Not to unduly stress out Reince Priebus and the other members of the Republican establishment, but there are only 71 days until the Iowa caucuses, and only eight more days after that until New Hampshire. That's of now, Sunday, Nov. 22, a day on which a slew of new polls show that Donald Trump has improved his leads in both of those states and nationally.
Seventy-one days ago, the national Republican front-runner was ... Donald Trump, who led by 13.8 points in the Real Clear Politics polling average. Seventy-one days before that, though, the front-runner was Jeb Bush. If you add Bush's national polling average to that of the second-place candidate, Ben Carson, Trump would still be winning by two points.
This is something of a reversal. Here's the long-term trend of Trump's lead in both states and nationally.
We've added the four debates there, as dashed lines. And then there's Paris. Trump's new spike occurred after the attacks in the French capital a little over a week ago.
In the latest Washington Post/ABC News poll, Trump leads among most demographic groups. He leads with men by 10 points, with women by 11. He leads among the "very conservative" by one point (within the margin of error) but among moderates by 16. He leads among those with a college degree by two and among those without one by 14. (Among whites without a college degree, he's up 21 points.) The only group among which he trails is evangelicals, with Carson up 6 points.
Part of that is certainly that Carson has plummeted. Since the day before the Paris terrorist attacks, Carson's polling average has fallen nearly five points, from 24.4 to 19.8. Trump has risen about 3 points, from 24.8 to 27.5.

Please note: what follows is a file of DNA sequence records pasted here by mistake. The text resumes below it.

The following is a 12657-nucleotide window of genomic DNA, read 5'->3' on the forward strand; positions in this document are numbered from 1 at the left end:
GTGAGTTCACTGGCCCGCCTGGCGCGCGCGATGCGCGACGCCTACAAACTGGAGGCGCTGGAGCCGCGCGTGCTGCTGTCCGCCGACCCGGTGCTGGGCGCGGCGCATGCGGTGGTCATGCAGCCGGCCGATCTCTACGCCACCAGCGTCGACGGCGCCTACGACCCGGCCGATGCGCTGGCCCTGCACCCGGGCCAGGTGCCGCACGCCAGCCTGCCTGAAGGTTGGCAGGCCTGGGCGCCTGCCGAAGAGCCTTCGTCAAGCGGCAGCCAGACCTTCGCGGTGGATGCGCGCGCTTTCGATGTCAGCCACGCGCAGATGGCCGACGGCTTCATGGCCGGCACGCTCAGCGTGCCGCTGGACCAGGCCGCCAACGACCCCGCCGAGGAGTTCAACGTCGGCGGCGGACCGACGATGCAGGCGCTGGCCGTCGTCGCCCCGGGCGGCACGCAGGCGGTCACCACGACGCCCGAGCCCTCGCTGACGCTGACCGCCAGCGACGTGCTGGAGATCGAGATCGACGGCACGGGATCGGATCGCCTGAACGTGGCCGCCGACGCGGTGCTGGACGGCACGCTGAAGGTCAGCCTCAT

It's hard not to think that Trump's hard line on everything has benefited him since the attacks in Paris. In the Post/ABC poll, white non-college graduates — one of the groups among which Trump does the best — were 38 points more likely to say that they opposed resettling Syrian refugees in the United States. Among those who say they favor deporting undocumented immigrants, Trump leads by 25. Trump has spent the past week embroiled in a very public conversation about just how far he wants to go in cracking down on refugees, immigrants and terrorists — which is not likely to hurt him with his core base of support. As we noted last week, foreign policy was a noted point of weakness for Carson even before the attacks.
Trump's rhetoric about the attacks in Paris has been ... energetic. But they probably helped him by knee-capping his main opponent and propelling him forward.
With only 71 days to go.